Why You Should Vote
In the 2012 presidential election, only 57% of the eligible adult population voted. To put it another way, a little less than half of the adults in the United States didn’t vote to decide who should be the leader of our country. Of course, statistical research also shows that there is a large amount of people who only vote in presidential elections and not in local, state, and even federal congressional elections. One of the most common reasons cited for not voting is that people believe their voice doesn’t really matter anyway.
Your vote does matter, especially on the local level. It is true that one rarely changes the outcome of any election, especially a presidential election. One person choosing to vote or not vote doesn’t really have an effect on larger elections. It is also true, however, that if millions of people chose not to vote, that would have a huge effect on elections. The smaller the election and the lower the turnout, the greater the impact your vote can have. In 2013, 41.67% of contested primary elections in Lancaster County, Pennsylvania, for township supervisor or borough council were decided by 16 or fewer votes.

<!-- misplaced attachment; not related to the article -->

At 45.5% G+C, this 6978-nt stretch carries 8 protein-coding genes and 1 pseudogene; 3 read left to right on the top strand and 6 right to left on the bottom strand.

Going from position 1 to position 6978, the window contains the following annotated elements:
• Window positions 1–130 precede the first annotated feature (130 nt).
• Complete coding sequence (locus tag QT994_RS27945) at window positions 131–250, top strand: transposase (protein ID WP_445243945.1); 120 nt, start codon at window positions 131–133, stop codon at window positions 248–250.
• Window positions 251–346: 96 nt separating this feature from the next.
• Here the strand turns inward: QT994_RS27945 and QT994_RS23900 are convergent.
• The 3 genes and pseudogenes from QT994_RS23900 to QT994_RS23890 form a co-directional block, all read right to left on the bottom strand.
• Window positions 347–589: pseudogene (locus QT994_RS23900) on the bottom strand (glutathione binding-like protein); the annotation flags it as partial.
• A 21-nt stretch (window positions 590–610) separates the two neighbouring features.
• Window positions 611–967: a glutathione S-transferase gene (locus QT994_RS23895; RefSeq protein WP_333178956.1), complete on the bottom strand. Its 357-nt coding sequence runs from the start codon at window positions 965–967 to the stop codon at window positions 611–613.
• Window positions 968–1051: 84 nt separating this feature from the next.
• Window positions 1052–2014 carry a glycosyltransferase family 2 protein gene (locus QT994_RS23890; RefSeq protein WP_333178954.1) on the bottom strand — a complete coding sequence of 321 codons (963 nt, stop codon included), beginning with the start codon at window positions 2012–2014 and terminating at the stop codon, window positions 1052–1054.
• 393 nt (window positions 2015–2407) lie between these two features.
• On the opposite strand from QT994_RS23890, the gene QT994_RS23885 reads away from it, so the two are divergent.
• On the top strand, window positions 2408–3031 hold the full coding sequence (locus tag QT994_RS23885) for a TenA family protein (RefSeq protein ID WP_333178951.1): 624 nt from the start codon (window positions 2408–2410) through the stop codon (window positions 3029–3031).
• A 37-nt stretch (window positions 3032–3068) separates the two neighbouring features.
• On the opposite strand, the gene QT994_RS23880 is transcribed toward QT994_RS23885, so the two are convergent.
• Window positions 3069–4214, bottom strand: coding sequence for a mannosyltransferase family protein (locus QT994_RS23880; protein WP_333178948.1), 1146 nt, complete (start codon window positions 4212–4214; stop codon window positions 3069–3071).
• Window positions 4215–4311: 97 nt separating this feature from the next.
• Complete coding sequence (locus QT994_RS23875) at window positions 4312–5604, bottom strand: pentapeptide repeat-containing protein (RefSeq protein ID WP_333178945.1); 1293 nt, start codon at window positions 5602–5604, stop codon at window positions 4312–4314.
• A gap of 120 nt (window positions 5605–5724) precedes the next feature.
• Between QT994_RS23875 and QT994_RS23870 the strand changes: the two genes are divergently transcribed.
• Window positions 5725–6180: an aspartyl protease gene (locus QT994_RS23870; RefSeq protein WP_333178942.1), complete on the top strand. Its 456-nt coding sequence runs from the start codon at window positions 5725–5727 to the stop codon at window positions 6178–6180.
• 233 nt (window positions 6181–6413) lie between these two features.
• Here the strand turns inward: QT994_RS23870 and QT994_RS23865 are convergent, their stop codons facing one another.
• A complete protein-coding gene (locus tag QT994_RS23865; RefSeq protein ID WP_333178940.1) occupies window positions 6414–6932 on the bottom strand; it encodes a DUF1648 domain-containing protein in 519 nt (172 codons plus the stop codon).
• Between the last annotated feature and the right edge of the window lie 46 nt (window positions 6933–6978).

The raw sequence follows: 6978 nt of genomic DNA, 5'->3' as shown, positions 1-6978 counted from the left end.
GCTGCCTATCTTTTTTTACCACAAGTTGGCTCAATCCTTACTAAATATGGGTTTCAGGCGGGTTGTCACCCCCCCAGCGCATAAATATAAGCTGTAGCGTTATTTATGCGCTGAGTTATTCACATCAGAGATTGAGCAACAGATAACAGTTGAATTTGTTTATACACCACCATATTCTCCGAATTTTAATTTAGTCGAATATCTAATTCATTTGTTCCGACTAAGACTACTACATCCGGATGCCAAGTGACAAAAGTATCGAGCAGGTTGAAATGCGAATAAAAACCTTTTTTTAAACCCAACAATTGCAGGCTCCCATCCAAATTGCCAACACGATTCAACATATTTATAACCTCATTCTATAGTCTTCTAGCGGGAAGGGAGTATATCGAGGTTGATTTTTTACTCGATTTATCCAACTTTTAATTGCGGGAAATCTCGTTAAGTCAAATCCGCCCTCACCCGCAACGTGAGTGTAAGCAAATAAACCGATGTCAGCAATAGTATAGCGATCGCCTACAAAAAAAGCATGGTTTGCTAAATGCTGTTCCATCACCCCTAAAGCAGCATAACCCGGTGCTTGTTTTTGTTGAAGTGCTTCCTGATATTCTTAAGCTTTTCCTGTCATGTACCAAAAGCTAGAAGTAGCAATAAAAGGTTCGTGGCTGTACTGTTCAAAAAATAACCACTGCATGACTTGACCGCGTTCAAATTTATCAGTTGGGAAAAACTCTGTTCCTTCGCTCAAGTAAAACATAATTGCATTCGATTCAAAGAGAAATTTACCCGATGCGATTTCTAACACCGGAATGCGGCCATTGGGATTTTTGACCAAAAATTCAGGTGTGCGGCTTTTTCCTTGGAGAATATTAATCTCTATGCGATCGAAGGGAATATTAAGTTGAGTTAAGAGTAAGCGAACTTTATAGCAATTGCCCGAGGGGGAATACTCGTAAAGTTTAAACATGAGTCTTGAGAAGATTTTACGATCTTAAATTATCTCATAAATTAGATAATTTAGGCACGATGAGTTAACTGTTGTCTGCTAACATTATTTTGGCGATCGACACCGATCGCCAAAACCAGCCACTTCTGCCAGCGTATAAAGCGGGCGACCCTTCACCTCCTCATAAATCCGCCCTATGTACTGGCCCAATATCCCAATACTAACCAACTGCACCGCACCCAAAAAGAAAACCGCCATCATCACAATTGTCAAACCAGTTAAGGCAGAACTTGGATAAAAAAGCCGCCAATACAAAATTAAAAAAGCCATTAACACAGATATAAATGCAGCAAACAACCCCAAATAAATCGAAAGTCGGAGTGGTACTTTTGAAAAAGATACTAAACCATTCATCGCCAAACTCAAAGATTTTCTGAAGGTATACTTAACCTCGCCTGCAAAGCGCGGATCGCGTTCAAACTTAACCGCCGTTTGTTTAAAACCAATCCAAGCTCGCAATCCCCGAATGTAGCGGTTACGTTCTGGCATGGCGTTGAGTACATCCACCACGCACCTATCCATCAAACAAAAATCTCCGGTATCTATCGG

You should vote because every political issue and policy affects you. From local zoning decisions that affect the local businesses in your community to state laws on education to federal laws regarding health care and national security, you are directly and indirectly affected by the decisions that our elected leaders make. Thus, voting is a way of taking responsibility for present realities and also the future of the nation.
In addition to the effect that your vote has on shaping this country, voting also shows your children that you care about current events and the issues in your community. If your children see you voting, they’ll learn that civic engagement is important and they’ll be more likely to vote and be engaged themselves. One of the great side benefits of voting is that it forces you to actively think about politics and political issues; voting is a way to keep you connected and empowered — and this in turn helps your children learn to be connected and empowered as well.
We live in a country where each citizen has the right to “life, liberty, and the pursuit of happiness.” Along with those rights comes the responsibility to actively work to preserve and protect this democracy. By voting, you help shape the direction you want your government to take while teaching your children what it means to be an engaged citizen.
Part one of a four part series on civic engagement.